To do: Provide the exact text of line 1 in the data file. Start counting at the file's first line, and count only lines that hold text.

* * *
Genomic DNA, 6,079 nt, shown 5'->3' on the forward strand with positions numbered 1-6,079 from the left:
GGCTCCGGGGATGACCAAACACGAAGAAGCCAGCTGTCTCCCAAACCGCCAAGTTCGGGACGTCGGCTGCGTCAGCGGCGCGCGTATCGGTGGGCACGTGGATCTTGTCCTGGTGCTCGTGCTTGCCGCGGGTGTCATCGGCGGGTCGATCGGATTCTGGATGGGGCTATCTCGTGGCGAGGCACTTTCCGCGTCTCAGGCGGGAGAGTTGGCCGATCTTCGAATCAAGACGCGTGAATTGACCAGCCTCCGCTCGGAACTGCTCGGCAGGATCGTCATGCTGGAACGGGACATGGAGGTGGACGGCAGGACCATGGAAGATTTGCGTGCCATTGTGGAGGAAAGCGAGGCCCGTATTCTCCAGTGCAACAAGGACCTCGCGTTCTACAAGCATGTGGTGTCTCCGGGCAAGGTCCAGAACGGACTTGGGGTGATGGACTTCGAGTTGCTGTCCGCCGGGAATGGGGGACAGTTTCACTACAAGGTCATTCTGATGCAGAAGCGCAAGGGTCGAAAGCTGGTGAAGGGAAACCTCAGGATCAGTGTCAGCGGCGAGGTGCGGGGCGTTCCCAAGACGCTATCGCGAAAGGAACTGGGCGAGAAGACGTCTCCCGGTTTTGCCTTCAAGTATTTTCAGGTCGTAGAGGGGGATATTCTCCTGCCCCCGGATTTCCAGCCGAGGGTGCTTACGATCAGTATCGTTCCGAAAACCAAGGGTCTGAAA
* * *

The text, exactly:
Genomic DNA, 6,079 nt, shown 5'->3' on the forward strand with positions numbered 1-6,079 from the left: